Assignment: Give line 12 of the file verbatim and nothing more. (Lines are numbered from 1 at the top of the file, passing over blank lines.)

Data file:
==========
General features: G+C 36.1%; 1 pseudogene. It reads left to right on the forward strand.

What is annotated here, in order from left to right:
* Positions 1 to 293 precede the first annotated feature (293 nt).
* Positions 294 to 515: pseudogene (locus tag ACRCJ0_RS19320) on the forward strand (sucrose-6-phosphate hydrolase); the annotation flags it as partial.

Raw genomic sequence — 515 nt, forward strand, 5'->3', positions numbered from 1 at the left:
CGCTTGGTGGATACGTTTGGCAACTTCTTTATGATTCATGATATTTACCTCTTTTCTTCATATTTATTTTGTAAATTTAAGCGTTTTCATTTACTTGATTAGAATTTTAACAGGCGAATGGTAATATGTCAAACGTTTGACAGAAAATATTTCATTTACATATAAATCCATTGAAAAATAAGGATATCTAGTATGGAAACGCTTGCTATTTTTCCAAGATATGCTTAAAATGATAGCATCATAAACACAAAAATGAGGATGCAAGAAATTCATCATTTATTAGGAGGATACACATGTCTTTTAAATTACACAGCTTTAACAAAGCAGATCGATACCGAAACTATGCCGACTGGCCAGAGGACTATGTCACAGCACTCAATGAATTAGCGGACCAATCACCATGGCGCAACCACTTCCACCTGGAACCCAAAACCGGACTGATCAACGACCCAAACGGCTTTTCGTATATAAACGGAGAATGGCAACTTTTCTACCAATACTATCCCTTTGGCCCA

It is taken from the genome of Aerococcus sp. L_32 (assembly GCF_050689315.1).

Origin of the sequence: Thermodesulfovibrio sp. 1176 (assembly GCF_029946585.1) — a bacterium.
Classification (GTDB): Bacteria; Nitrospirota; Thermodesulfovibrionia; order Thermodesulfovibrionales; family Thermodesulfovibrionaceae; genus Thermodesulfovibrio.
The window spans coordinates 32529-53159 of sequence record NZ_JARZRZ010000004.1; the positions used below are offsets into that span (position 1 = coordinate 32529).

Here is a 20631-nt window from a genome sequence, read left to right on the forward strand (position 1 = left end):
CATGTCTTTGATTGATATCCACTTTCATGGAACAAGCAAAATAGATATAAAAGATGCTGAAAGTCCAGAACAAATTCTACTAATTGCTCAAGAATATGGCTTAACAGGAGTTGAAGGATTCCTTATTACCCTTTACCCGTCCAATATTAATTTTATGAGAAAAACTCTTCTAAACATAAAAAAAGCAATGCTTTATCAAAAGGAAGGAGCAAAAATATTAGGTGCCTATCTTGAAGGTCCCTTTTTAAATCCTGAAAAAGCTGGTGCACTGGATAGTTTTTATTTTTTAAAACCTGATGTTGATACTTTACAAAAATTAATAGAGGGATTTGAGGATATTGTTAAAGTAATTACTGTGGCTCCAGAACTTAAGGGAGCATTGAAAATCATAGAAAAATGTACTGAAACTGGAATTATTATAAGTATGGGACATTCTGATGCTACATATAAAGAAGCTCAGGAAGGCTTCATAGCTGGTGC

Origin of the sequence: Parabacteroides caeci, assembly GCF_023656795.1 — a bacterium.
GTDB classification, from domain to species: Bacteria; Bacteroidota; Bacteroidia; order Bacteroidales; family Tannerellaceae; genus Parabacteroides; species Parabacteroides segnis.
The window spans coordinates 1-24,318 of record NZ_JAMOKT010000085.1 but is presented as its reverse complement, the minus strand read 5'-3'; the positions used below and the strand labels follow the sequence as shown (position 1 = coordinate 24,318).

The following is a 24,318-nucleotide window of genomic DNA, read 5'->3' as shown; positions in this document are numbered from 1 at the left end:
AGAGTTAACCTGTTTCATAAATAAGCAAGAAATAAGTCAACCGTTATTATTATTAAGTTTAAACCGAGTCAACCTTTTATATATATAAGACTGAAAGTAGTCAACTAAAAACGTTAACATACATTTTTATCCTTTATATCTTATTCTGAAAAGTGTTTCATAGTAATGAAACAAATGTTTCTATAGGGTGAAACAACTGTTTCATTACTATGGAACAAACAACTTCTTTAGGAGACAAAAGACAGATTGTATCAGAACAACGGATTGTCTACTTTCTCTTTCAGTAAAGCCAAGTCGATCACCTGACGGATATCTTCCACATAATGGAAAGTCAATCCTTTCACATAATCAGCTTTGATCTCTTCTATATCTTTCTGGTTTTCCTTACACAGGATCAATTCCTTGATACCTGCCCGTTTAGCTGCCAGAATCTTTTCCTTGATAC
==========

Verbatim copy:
CATGTCTTTGATTGATATCCACTTTCATGGAACAAGCAAAATAGATATAAAAGATGCTGAAAGTCCAGAACAAATTCTACTAATTGCTCAAGAATATGGCTTAACAGGAGTTGAAGGATTCCTTATTACCCTTTACCCGTCCAATATTAATTTTATGAGAAAAACTCTTCTAAACATAAAAAAAGCAATGCTTTATCAAAAGGAAGGAGCAAAAATATTAGGTGCCTATCTTGAAGGTCCCTTTTTAAATCCTGAAAAAGCTGGTGCACTGGATAGTTTTTATTTTTTAAAACCTGATGTTGATACTTTACAAAAATTAATAGAGGGATTTGAGGATATTGTTAAAGTAATTACTGTGGCTCCAGAACTTAAGGGAGCATTGAAAATCATAGAAAAATGTACTGAAACTGGAATTATTATAAGTATGGGACATTCTGATGCTACATATAAAGAAGCTCAGGAAGGCTTCATAGCTGGTGC